The second version of the class can be made immutable.

The interface can still be used to provide the ability to swap out the underlying implementation.

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Can't it be made immutable in the first version too, by passing data around within the class in a functional manner? –  ciscoheat Jun 4 '13 at 22:12
2  
Absolutely. But the general pattern of immutability is to set the class members using the constructor, and have read-only properties. For functional programming, you don't even need a class. –  Robert Harvey Jun 4 '13 at 22:48

Parser1

Building with a default constructor and passing input text into a method implies that Parser1 is re-usable.

Parser2

Passing the input text into the constructor implies that a new Parser2 must be created for each input string.

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Sure, so if we take it to the next level, what to conclude about a re-usable object compared to a non-reusable? –  ciscoheat Jun 4 '13 at 20:26
    
I wouldn't assume any more than that, instead deferring to documentation. –  Mike Partridge Jun 5 '13 at 13:35

Usage is simple in both cases, but what does it mean to enable parameter input to Parser1, compared to the other?

Its a fundamental design shift. And design should convey intent and meaning. Do you need to have separate objects for every string you want to parse? In other words, why do we need an instance of parser with stringX and another instance with stringY? What is it about parse(ing) and the given string that the two must live and die together? Assuming that the "underlying [parsing] implementation" (as Robert Harvey says) does not change, there seems to be no point. And even then its questionable IMHO.

How does the concept of a class change when passing data to the constructor instead of method parameters?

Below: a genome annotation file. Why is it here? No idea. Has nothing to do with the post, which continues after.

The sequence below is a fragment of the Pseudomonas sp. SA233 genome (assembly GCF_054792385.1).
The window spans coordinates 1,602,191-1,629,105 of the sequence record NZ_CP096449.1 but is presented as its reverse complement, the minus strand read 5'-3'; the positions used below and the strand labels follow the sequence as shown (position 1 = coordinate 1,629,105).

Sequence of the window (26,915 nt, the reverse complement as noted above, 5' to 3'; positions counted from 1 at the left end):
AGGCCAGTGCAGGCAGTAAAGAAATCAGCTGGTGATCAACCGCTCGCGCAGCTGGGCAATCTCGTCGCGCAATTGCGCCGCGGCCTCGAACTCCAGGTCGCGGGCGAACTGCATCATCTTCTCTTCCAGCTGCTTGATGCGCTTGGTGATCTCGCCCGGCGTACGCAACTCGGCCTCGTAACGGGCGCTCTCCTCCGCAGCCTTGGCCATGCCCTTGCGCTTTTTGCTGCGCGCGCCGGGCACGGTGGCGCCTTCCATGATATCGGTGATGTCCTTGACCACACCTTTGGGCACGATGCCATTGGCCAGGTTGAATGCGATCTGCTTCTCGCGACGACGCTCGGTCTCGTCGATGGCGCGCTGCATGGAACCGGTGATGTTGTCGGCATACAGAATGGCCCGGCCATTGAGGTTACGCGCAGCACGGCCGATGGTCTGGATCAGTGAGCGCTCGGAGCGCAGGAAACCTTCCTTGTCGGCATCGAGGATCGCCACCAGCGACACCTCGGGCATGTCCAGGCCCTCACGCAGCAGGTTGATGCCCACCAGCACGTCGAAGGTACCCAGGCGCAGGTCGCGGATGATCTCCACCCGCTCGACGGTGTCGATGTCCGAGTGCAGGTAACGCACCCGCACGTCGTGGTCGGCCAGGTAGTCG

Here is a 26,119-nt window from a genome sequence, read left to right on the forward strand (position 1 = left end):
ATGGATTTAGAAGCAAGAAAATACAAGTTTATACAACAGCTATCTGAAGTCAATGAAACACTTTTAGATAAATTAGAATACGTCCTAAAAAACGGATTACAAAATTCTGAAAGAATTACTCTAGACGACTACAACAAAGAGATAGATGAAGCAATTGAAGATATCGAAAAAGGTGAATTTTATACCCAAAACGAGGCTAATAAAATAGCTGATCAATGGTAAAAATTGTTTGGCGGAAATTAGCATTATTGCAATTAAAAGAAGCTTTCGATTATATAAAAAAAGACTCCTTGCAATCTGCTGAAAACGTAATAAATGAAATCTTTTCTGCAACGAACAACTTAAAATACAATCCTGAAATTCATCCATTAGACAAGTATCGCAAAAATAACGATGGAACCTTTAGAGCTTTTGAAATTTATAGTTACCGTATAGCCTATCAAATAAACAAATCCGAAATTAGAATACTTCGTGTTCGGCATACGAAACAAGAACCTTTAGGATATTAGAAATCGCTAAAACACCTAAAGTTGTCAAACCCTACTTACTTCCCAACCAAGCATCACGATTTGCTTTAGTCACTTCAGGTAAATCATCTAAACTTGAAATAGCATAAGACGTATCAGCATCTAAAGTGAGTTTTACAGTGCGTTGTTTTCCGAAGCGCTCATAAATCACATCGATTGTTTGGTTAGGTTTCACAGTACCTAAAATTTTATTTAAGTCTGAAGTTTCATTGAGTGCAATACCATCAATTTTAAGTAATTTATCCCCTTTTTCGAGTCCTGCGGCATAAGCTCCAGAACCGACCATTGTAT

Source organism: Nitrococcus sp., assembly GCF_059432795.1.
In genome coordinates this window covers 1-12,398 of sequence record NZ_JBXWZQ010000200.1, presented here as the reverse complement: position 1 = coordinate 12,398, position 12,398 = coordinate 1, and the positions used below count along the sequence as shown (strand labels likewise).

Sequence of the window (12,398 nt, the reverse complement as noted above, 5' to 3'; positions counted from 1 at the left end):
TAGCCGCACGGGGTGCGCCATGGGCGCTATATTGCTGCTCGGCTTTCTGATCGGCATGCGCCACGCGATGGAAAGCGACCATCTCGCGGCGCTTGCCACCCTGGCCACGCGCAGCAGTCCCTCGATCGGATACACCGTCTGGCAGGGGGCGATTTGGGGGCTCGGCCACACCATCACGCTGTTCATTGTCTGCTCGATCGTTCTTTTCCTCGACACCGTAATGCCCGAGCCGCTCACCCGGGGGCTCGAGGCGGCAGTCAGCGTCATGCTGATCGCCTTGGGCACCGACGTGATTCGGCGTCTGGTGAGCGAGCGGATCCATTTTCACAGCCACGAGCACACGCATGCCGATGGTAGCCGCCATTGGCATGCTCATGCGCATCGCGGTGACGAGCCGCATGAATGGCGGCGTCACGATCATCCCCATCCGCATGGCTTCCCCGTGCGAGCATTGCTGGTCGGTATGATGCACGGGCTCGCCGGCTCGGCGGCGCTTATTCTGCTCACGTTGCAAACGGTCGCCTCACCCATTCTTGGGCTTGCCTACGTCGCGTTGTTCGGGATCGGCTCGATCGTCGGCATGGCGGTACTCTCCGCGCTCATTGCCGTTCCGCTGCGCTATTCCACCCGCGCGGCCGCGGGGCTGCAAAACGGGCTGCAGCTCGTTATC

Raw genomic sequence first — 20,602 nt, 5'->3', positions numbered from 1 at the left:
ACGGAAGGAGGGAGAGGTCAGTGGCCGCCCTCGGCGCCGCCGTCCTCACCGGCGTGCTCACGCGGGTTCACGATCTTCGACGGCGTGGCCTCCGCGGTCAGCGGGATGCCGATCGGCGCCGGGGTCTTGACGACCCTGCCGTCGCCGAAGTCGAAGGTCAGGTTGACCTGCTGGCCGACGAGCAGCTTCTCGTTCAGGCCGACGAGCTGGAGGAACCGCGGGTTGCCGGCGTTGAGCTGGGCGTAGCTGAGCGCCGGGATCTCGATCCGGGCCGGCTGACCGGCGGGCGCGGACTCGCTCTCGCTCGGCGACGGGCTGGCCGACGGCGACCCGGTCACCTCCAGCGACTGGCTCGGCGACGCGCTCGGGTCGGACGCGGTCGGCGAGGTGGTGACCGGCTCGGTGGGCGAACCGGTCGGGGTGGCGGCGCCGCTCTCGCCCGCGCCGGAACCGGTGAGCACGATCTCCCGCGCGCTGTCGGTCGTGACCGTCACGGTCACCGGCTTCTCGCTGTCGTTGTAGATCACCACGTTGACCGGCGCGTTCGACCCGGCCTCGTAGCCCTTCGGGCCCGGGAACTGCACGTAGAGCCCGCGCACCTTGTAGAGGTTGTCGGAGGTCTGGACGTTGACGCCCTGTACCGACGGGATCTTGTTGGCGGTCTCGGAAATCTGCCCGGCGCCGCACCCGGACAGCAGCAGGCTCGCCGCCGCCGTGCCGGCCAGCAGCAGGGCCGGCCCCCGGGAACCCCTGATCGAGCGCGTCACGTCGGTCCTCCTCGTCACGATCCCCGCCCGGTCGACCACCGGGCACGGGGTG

Constructor parameters tell me these things are required for an object. Proper state is not guaranteed without them. Also, I know how/why one parser is fundamentally different from another.

Constructor parameters keep me from having to know too much about how to use the class. If instead I'm supposed to set certain properties - how do I know that? A whole can of worms opens up. What properties? In what order? Before I use what methods? and so on.

Another question comes up when I realize that an interface would be quite meaningless in the second implementation:

An interface, as in A.P.I., is the methods and properties exposed to client code. Do not get wrapped up in public interface { ... } exclusively. So the meaning of the interface is in the either-or constructor vs method parameter dilemma, NOT public interface Iparser vs public sealed class Parser

The sealed class is odd. If I'm thinking about different parser implementations - you did mention "Iparser" - then inheritance is my first thought. It's just a natural conceptual extension in my thinking. I.E. all ParserXs are fundamentally Parsers. How else to say it?... A German Shepard is a dog (inheritance), but I can train my parrot to bark (act like a dog - "interface"); but Polly is not a dog, merely pretending, having learned a subset of dogness. Classes, abstract or otherwise, serve perfectly well as interfaces.